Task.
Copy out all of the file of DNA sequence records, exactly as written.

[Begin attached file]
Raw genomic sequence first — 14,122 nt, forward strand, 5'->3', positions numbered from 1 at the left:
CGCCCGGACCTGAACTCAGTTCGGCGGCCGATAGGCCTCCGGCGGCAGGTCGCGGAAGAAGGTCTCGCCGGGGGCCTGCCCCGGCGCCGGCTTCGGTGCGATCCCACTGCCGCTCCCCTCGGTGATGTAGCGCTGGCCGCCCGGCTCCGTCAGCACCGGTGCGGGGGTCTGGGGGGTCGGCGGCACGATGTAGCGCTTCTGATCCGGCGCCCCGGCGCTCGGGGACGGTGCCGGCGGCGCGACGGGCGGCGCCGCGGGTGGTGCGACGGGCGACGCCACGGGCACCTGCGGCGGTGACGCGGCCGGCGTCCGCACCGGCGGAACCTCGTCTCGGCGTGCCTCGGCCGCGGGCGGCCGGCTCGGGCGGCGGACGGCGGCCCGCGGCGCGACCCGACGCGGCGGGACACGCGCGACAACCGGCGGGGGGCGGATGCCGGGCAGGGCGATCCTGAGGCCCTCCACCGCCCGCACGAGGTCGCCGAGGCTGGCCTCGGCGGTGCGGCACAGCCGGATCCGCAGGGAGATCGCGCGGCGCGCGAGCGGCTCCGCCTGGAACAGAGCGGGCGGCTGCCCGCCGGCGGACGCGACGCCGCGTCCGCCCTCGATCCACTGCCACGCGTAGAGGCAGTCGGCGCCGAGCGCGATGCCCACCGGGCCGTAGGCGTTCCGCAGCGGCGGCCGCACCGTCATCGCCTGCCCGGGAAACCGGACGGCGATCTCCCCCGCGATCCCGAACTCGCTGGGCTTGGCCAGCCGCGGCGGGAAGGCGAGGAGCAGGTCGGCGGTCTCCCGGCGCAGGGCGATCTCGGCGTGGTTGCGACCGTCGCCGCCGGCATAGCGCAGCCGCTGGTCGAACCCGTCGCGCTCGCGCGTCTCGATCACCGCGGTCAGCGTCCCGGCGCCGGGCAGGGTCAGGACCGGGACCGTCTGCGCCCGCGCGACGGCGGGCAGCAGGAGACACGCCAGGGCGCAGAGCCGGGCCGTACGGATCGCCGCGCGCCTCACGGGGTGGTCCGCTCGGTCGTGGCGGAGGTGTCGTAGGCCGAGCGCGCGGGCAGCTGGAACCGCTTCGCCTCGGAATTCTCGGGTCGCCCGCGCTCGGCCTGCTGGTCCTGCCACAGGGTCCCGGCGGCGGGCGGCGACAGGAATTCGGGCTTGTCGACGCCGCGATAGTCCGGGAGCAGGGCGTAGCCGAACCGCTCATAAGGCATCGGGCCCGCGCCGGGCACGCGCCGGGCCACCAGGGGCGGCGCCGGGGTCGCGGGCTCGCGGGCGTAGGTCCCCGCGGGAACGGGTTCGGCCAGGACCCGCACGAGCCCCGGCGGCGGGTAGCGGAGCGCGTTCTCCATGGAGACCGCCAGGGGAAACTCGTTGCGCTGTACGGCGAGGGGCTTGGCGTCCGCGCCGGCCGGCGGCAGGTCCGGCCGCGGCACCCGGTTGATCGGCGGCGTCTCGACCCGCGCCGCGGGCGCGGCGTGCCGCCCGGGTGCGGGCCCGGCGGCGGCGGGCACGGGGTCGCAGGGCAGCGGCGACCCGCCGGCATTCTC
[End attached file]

Raw genomic sequence first — 14,122 nt, forward strand, 5'->3', positions numbered from 1 at the left:
CGCCCGGACCTGAACTCAGTTCGGCGGCCGATAGGCCTCCGGCGGCAGGTCGCGGAAGAAGGTCTCGCCGGGGGCCTGCCCCGGCGCCGGCTTCGGTGCGATCCCACTGCCGCTCCCCTCGGTGATGTAGCGCTGGCCGCCCGGCTCCGTCAGCACCGGTGCGGGGGTCTGGGGGGTCGGCGGCACGATGTAGCGCTTCTGATCCGGCGCCCCGGCGCTCGGGGACGGTGCCGGCGGCGCGACGGGCGGCGCCGCGGGTGGTGCGACGGGCGACGCCACGGGCACCTGCGGCGGTGACGCGGCCGGCGTCCGCACCGGCGGAACCTCGTCTCGGCGTGCCTCGGCCGCGGGCGGCCGGCTCGGGCGGCGGACGGCGGCCCGCGGCGCGACCCGACGCGGCGGGACACGCGCGACAACCGGCGGGGGGCGGATGCCGGGCAGGGCGATCCTGAGGCCCTCCACCGCCCGCACGAGGTCGCCGAGGCTGGCCTCGGCGGTGCGGCACAGCCGGATCCGCAGGGAGATCGCGCGGCGCGCGAGCGGCTCCGCCTGGAACAGAGCGGGCGGCTGCCCGCCGGCGGACGCGACGCCGCGTCCGCCCTCGATCCACTGCCACGCGTAGAGGCAGTCGGCGCCGAGCGCGATGCCCACCGGGCCGTAGGCGTTCCGCAGCGGCGGCCGCACCGTCATCGCCTGCCCGGGAAACCGGACGGCGATCTCCCCCGCGATCCCGAACTCGCTGGGCTTGGCCAGCCGCGGCGGGAAGGCGAGGAGCAGGTCGGCGGTCTCCCGGCGCAGGGCGATCTCGGCGTGGTTGCGACCGTCGCCGCCGGCATAGCGCAGCCGCTGGTCGAACCCGTCGCGCTCGCGCGTCTCGATCACCGCGGTCAGCGTCCCGGCGCCGGGCAGGGTCAGGACCGGGACCGTCTGCGCCCGCGCGACGGCGGGCAGCAGGAGACACGCCAGGGCGCAGAGCCGGGCCGTACGGATCGCCGCGCGCCTCACGGGGTGGTCCGCTCGGTCGTGGCGGAGGTGTCGTAGGCCGAGCGCGCGGGCAGCTGGAACCGCTTCGCCTCGGAATTCTCGGGTCGCCCGCGCTCGGCCTGCTGGTCCTGCCACAGGGTCCCGGCGGCGGGCGGCGACAGGAATTCGGGCTTGTCGACGCCGCGATAGTCCGGGAGCAGGGCGTAGCCGAACCGCTCATAAGGCATCGGGCCCGCGCCGGGCACGCGCCGGGCCACCAGGGGCGGCGCCGGGGTCGCGGGCTCGCGGGCGTAGGTCCCCGCGGGAACGGGTTCGGCCAGGACCCGCACGAGCCCCGGCGGCGGGTAGCGGAGCGCGTTCTCCATGGAGACCGCCAGGGGAAACTCGTTGCGCTGTACGGCGAGGGGCTTGGCGTCCGCGCCGGCCGGCGGCAGGTCCGGCCGCGGCACCCGGTTGATCGGCGGCGTCTCGACCCGCGCCGCGGGCGCGGCGTGCCGCCCGGGTGCGGGCCCGGCGGCGGCGGGCACGGGGTCGCAGGGCAGCGGCGACCCGCCGGCATTCTC